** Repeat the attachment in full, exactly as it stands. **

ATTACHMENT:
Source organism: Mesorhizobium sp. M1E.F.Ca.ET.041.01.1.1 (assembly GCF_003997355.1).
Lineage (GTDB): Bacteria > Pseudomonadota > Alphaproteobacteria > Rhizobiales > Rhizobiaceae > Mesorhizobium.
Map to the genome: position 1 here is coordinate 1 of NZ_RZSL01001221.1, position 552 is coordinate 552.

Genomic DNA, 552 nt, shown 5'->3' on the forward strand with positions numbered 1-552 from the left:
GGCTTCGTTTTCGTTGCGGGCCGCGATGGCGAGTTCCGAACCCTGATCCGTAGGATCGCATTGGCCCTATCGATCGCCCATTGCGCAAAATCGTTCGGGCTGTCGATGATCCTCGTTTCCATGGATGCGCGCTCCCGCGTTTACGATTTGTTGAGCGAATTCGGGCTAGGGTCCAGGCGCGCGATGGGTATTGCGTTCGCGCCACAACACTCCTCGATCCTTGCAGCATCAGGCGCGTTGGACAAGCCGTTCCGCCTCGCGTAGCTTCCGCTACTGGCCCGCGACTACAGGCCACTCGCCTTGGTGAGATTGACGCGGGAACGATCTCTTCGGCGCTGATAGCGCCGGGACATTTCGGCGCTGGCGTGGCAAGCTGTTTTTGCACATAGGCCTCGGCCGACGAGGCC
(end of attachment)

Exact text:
Source organism: Mesorhizobium sp. M1E.F.Ca.ET.041.01.1.1 (assembly GCF_003997355.1).
Lineage (GTDB): Bacteria > Pseudomonadota > Alphaproteobacteria > Rhizobiales > Rhizobiaceae > Mesorhizobium.
Map to the genome: position 1 here is coordinate 1 of NZ_RZSL01001221.1, position 552 is coordinate 552.

Genomic DNA, 552 nt, shown 5'->3' on the forward strand with positions numbered 1-552 from the left:
GGCTTCGTTTTCGTTGCGGGCCGCGATGGCGAGTTCCGAACCCTGATCCGTAGGATCGCATTGGCCCTATCGATCGCCCATTGCGCAAAATCGTTCGGGCTGTCGATGATCCTCGTTTCCATGGATGCGCGCTCCCGCGTTTACGATTTGTTGAGCGAATTCGGGCTAGGGTCCAGGCGCGCGATGGGTATTGCGTTCGCGCCACAACACTCCTCGATCCTTGCAGCATCAGGCGCGTTGGACAAGCCGTTCCGCCTCGCGTAGCTTCCGCTACTGGCCCGCGACTACAGGCCACTCGCCTTGGTGAGATTGACGCGGGAACGATCTCTTCGGCGCTGATAGCGCCGGGACATTTCGGCGCTGGCGTGGCAAGCTGTTTTTGCACATAGGCCTCGGCCGACGAGGCC